A solar-powered plane able to fly in sunshine or darkness without using any fuel took off today (June 29) on a planned 120-hour flight across the Pacific Ocean, from Nagoya, Japan, to Kalaeola, Hawaii.
The Solar Impulse 2 took off from Nagoya Airfield at 3:03 a.m. local time in Japan (2:03 p.m. EDT on June 28). The flight, which is expected to take five days and five nights, is part of an ambitious attempt to circumnavigate the world using only solar power.
"This flight will be demanding and challenging particularly given its duration and the fact that no immediate landing is possible and will be a feat never accomplished before in the world of aviation," Solar Impulse officials said in a statement. [See more photos of the plane's round-the-world flight]
The round-the-world attempt began March 9 in Abu Dhabi, in the United Arab Emirates. On May 31, Solar Impulse 2 attempted to complete the seventh leg of its journey, from Nanjing, China, to Kalaeloa, but the flight was diverted to Nagoya because of bad weather. Last week, after spending weeks in Japan, the plane was again grounded due to poor weather conditions. But today's attempt went off without a hitch, Solar Impulse officials said, marking the start of the mission's longest leg.
"Now fully into the flight to Hawaii. Very strong emotions as I passed the point of no return: exploration starts here," pilot Andre Borschberg, who is also the CEO and co-founder of Solar Impulse, wrote in an update on Twitter. Borschberg included a photo of the Solar Impulse 2 soaring over a bed of fluffy clouds.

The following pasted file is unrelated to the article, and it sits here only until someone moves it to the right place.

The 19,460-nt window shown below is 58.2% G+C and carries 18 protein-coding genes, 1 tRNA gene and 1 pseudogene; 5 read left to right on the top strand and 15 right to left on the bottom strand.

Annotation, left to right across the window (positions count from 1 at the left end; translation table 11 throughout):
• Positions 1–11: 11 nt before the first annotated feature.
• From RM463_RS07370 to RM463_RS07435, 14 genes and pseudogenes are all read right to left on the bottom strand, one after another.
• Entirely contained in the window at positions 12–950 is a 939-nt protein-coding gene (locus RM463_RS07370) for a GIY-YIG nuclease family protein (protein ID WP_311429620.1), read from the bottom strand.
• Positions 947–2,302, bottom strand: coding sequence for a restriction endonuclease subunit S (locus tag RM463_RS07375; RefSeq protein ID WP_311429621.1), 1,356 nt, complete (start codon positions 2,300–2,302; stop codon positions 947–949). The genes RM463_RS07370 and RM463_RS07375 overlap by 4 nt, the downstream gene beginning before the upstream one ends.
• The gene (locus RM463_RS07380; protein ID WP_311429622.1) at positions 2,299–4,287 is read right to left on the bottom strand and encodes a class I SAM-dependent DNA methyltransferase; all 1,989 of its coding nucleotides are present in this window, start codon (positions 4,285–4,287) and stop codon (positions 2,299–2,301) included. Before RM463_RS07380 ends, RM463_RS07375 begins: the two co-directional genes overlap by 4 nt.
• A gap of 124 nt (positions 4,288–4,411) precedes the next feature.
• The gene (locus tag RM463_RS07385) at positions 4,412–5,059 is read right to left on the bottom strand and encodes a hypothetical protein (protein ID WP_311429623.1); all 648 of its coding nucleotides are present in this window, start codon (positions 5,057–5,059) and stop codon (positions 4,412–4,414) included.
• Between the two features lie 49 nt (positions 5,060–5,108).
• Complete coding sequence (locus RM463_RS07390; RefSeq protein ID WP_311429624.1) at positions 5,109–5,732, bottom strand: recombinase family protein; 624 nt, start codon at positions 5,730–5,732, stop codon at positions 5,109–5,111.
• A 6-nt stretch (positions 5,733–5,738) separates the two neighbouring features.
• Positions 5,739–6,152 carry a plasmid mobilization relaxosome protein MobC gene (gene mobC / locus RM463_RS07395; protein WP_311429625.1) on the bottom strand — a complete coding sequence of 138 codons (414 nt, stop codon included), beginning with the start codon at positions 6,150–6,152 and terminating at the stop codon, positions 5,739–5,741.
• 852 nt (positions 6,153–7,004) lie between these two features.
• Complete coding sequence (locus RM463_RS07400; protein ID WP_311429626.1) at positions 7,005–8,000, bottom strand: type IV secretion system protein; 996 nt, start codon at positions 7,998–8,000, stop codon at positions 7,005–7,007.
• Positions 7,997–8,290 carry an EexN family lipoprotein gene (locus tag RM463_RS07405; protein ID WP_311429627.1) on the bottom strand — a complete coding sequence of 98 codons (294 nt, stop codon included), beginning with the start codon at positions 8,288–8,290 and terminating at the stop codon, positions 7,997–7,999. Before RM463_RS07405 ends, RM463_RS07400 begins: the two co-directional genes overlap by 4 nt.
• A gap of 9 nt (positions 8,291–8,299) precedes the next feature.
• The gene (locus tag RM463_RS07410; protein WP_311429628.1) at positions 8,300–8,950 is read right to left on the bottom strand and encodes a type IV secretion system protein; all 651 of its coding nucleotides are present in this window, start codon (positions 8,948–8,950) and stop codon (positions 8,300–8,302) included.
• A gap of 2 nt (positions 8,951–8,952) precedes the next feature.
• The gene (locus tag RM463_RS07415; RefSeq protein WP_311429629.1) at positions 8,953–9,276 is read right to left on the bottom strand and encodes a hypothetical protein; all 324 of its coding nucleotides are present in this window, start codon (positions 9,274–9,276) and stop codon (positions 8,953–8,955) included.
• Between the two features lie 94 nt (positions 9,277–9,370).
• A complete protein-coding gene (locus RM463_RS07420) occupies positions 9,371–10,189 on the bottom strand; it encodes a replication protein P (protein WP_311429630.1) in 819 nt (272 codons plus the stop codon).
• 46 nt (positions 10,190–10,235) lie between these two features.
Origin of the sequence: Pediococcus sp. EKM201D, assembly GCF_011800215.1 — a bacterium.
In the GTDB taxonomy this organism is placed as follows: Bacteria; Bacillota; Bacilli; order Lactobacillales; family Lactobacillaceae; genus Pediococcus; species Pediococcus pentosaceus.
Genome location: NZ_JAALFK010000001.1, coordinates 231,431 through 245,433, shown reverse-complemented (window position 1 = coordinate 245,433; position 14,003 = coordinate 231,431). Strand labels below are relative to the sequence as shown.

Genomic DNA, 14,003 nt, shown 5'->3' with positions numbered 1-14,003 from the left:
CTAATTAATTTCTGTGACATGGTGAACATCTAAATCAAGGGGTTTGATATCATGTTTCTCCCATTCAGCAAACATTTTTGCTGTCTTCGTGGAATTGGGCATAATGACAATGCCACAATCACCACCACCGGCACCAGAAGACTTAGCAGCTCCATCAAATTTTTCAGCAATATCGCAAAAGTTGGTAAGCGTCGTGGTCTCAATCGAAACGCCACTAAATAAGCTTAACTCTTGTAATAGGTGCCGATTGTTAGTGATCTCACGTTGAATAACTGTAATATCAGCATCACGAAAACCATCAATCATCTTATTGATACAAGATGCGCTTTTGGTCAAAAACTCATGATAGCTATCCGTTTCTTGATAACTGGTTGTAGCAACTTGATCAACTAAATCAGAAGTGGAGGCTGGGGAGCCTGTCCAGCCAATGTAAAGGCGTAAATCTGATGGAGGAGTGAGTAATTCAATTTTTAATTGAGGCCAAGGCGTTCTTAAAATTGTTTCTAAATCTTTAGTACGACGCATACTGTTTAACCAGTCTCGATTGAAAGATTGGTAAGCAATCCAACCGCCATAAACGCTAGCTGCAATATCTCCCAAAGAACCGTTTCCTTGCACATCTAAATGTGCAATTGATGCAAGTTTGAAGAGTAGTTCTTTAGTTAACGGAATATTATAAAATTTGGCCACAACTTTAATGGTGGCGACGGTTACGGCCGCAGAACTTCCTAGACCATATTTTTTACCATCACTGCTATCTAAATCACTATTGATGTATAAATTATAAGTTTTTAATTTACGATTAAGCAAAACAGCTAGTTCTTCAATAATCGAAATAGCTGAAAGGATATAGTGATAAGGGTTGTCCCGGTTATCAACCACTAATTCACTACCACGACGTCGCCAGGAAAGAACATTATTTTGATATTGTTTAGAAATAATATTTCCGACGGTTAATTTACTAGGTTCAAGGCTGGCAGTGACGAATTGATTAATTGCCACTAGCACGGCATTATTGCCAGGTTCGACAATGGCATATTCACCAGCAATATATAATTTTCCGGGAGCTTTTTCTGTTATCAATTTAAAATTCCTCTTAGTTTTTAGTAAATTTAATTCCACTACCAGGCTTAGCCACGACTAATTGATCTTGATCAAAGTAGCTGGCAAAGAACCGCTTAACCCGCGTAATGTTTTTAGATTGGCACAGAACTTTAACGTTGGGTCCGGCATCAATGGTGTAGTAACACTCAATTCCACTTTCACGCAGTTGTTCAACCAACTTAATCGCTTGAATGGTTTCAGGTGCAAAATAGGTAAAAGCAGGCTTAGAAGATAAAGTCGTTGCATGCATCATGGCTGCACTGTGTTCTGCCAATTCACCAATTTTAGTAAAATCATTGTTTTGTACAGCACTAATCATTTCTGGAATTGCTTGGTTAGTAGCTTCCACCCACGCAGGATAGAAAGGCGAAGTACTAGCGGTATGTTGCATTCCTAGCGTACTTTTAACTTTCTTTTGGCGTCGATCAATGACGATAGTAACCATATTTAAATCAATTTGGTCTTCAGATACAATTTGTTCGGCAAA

Bertrand Piccard, the chairman and founder of Solar Impulse and its other pilot, will support Borschberg from the Mission Control Centre in Monaco. Borschberg and Piccard have been alternating being at the controls of the single-seater plane.
Staying alert for such a long solo flight poses many challenges, but Borschberg plans to take 20-minute naps and meditate to keep his blood moving and his muscles relaxed. Piccard previously told Live Science that he uses self-hypnosis to keep focused during long flights. Piccard is expected to pilot the solar plane on the next leg of its journey, from Hawaii to Arizona.
The Solar Impulse 2 is powered by 17,000 photovoltaic cells on its wings, which drive propellers during the day and charge batteries that power the aircraft at night. After arriving in Hawaii, the plane will continue to Phoenix, with a stop planned in the middle of the U.S., before the pilots head to New York City. Following these stops in the U.S., the plane will fly to Europe, and eventually will return to Abu Dhabi to complete their round-the-world expedition. There will be 13 flights in total, if all continues as planned, according to Solar Impulse officials.
Elizabeth Goldbaum is on Twitter. Follow Live Science @livescience, Facebook & Google+. Original article on Live Science